Not even a month into the new administration, we find our deepest values threatened in unprecedented ways. In this tumultuous time, it is heartening to see the Upper West Side and the City stand up to affirm core American principles of fairness and social equality. I was thrilled to join the millions across our country who Marched for Women’s Rights on January 21. In the days to come, we must continue showing up and living out our values with love, decency, and solidarity.
Joining the National Conversation
In response to the outpouring of interest, my office is helping to facilitate public participation in the fight for social, economic and environmental justice across our country. Learn about issues you can work on, along with the latest rallies, protests and other public events throughout the city.
Council Member Rosenthal speaks at Riverside Church on Martin Luther King, Jr. Day.
A key issue for all of us during this time of national upheaval is the role of the media in enhancing — or hindering — public understanding. On February 1st, my office hosted FACT vs FICTION, a community conversation about the current state of the media, and ways we as “news consumers” can decipher between real and fake news in an age of information overload.
Almost 300 Upper West Side residents turned out for this important discussion in which the National Association for Media Literacy Education explored a myriad of issues. In a nutshell, the most important fact-checking tool that each of us has is a willingness to consume news carefully and thoughtfully, with special attention to the sources used by news outlets. Find out more at my website’s “Media Literacy” page. Many thanks to B’nai Jeshurun for hosting our community.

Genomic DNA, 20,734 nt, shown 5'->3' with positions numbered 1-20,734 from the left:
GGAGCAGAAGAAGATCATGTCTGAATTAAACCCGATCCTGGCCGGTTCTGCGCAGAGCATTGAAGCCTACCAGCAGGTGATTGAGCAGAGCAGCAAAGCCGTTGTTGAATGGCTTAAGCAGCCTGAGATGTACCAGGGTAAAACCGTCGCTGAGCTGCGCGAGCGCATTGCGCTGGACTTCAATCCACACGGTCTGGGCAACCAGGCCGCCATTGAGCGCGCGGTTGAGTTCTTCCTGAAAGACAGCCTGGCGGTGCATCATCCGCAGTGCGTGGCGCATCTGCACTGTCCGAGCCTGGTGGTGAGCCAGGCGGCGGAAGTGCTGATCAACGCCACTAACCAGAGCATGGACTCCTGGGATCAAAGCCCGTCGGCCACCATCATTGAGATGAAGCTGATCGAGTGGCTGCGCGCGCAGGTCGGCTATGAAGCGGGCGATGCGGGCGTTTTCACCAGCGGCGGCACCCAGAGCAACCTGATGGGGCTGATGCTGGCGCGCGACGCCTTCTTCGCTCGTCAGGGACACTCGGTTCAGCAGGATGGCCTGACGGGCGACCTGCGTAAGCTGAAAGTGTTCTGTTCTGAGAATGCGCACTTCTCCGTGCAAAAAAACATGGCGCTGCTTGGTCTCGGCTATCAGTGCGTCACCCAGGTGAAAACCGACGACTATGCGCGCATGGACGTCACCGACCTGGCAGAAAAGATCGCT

In March, we will be hosting a hate crime/upstander training event. Stay tuned for more information.
In our district and at City Hall, I will continue to fight for protections for tenants, immigrants rights, equality in education for our kids, environmental sustainability, fair wages, and human dignity.
News from City Hall: Focus on Small Businesses
We are all deeply concerned about the loss of our independent local businesses. One way to make a difference is to shop local. Another way is for local government to help relieve businesses’ rent burden. The City Council is actively working on legislative means to eliminate the Commercial Rent Tax (CRT) on businesses that pay less than $500,000 in rent annually.
Currently, businesses below 96th Street in Manhattan with annual rents of $250,000 – $500,000, are required to pay a 3.9% surcharge on top of their already exorbitant rent. This is the equivalent of an extra half-month’s rent–or potentially the salary of an employee. The CRT unfairly penalizes businesses and entrepreneurs who choose to invest in our neighborhoods and is yet another barrier as we try to maintain community character in the face of rising rents.